For as many people as there are who suffer from jaw pain, very few know that physical therapy can help alleviate their symptoms, and even fewer understand how it can help. I'm here to answer some frequently asked questions about physical therapy for the TMJ, and inspire hope in those who feel like they've tried everything and are still suffering. This is the first post in a series of posts, so keep a lookout on our Facebook page for updates. And while you're there, give us a like if you haven't yet!
"So, how does physical therapy work for the jaw?"
I'm asked this question a lot! Physical therapists who are trained to treat patients with jaw (or TMJ) pain focus on the big picture in what is causing the dysfunction. The TMJ (short for temporomandibular joint) is controlled by muscles in the face and neck, and when these muscles don't function properly, it can lead to poor movement patterns which can cause painful clicking, popping, and locking in the joint. While patients often come to me with a primary complaint of pain in their jaw or face, the underlying issue is almost always their posture. Sometimes patients recall having pain in their neck or head when asked, but others forget even having pain until I bring it up!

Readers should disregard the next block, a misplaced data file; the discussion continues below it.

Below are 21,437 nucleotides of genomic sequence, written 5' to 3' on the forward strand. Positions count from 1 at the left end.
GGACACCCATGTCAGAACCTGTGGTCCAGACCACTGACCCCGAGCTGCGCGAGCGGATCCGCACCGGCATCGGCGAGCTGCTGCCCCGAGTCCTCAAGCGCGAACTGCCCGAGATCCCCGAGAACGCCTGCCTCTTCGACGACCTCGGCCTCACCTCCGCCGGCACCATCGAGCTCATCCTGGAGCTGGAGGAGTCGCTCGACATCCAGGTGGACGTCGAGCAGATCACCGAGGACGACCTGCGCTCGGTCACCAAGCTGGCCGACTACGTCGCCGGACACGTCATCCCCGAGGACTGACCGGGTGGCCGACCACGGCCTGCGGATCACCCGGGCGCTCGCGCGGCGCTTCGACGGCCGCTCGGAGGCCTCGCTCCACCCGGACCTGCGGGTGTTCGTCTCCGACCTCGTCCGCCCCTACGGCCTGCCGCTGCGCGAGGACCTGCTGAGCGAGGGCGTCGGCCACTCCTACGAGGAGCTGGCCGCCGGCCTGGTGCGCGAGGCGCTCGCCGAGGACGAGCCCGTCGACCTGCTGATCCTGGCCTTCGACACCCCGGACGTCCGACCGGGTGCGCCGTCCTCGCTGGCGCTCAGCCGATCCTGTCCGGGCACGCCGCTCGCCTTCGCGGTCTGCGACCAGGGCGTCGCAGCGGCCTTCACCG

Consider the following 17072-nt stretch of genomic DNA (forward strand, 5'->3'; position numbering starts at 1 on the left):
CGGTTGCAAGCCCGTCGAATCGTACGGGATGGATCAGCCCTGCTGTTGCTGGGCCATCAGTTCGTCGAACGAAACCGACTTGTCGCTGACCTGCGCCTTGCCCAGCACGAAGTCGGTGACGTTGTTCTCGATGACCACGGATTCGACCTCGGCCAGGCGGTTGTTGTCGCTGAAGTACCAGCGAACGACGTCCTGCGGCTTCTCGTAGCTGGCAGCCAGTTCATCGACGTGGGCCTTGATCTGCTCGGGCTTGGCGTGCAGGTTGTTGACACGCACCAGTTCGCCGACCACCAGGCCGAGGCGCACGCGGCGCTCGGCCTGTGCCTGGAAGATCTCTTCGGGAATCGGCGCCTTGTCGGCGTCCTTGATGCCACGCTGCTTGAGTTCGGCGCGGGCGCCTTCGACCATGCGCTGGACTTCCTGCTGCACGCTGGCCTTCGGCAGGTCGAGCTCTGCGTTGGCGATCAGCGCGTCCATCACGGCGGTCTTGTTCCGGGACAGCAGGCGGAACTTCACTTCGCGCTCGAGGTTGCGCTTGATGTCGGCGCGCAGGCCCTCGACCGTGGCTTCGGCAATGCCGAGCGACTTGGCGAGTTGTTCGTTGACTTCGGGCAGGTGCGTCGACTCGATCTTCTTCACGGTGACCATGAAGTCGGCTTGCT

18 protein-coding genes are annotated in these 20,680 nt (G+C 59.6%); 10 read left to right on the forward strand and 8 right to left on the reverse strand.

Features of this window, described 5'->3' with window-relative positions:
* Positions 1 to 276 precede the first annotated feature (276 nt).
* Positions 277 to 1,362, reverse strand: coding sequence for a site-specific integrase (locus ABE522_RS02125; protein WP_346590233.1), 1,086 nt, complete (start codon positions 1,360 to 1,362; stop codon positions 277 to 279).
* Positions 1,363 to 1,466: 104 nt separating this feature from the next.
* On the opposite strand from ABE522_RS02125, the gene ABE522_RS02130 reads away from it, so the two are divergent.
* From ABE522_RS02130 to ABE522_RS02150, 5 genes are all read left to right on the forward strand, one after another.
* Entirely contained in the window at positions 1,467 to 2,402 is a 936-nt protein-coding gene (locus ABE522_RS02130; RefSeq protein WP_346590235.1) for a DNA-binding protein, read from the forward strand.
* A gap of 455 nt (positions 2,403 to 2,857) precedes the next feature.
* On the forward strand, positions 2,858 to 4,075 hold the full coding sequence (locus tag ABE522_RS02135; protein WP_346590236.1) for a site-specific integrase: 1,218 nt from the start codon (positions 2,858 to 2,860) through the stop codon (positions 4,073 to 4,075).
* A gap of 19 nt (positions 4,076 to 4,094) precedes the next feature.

On the first visit, I perform a thorough examination of the cervical spine, face, and jaw, and assess movement and posture. This gives me an idea of what factors are at play in the mobility of the TMJ. From there, I implement manual therapy techniques to help relax muscles and improve mobility in areas that are stiff, and also teach my patients specific exercises to help alleviate their pain and improve function between treatment sessions. Other important components to therapy treatments include muscle relaxation techniques, and neuromuscular re-education to retrain muscles to function properly, identifying habits that are detrimental to daily function, stress management solutions, and lifestyle modification.
"I wake up with headaches, my jaw hurts, and sometimes even pops and clicks when I open my mouth too far. Can I come to you for treatment?"
Absolutely! Before we get started, be sure to ask for a referral for physical therapy from your dentist, physician, or nurse practitioner. There are a few other providers who can refer you, too. When you ask them, take this form with you and have them fill it out, then email it before your first visit or have it handy at your initial evaluation. Also, check out our Getting Started page, and fill out those forms beforehand. After that, we can start getting you back to your personal pain-free best!